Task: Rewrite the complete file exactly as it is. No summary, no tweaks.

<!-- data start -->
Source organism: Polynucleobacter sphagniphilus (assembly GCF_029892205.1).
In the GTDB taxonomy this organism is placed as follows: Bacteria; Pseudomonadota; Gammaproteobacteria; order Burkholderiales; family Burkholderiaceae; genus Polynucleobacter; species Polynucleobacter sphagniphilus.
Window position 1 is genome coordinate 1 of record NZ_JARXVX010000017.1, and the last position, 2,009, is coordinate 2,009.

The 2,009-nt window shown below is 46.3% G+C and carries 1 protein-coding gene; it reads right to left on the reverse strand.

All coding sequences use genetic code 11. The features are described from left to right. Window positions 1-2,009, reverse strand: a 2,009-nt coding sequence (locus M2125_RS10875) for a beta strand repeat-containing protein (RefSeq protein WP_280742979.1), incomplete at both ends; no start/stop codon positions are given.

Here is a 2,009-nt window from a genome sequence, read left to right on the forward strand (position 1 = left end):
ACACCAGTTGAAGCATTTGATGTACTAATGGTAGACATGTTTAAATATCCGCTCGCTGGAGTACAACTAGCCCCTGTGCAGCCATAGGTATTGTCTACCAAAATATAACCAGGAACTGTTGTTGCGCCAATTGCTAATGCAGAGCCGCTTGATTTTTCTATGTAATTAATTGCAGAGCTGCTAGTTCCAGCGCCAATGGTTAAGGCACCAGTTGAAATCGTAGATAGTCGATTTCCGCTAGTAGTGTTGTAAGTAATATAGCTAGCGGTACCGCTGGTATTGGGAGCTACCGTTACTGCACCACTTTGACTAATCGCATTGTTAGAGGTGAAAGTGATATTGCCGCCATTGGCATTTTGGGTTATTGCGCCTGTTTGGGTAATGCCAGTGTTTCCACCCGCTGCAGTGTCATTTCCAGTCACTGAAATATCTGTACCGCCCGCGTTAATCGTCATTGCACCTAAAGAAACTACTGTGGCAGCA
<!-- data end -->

Source organism: Polynucleobacter sphagniphilus (assembly GCF_029892205.1).
In the GTDB taxonomy this organism is placed as follows: Bacteria; Pseudomonadota; Gammaproteobacteria; order Burkholderiales; family Burkholderiaceae; genus Polynucleobacter; species Polynucleobacter sphagniphilus.
Window position 1 is genome coordinate 1 of record NZ_JARXVX010000017.1, and the last position, 2,009, is coordinate 2,009.

The 2,009-nt window shown below is 46.3% G+C and carries 1 protein-coding gene; it reads right to left on the reverse strand.

All coding sequences use genetic code 11. The features are described from left to right. Window positions 1-2,009, reverse strand: a 2,009-nt coding sequence (locus M2125_RS10875) for a beta strand repeat-containing protein (RefSeq protein WP_280742979.1), incomplete at both ends; no start/stop codon positions are given.

Here is a 2,009-nt window from a genome sequence, read left to right on the forward strand (position 1 = left end):
ACACCAGTTGAAGCATTTGATGTACTAATGGTAGACATGTTTAAATATCCGCTCGCTGGAGTACAACTAGCCCCTGTGCAGCCATAGGTATTGTCTACCAAAATATAACCAGGAACTGTTGTTGCGCCAATTGCTAATGCAGAGCCGCTTGATTTTTCTATGTAATTAATTGCAGAGCTGCTAGTTCCAGCGCCAATGGTTAAGGCACCAGTTGAAATCGTAGATAGTCGATTTCCGCTAGTAGTGTTGTAAGTAATATAGCTAGCGGTACCGCTGGTATTGGGAGCTACCGTTACTGCACCACTTTGACTAATCGCATTGTTAGAGGTGAAAGTGATATTGCCGCCATTGGCATTTTGGGTTATTGCGCCTGTTTGGGTAATGCCAGTGTTTCCACCCGCTGCAGTGTCATTTCCAGTCACTGAAATATCTGTACCGCCCGCGTTAATCGTCATTGCACCTAAAGAAACTACTGTGGCAGCA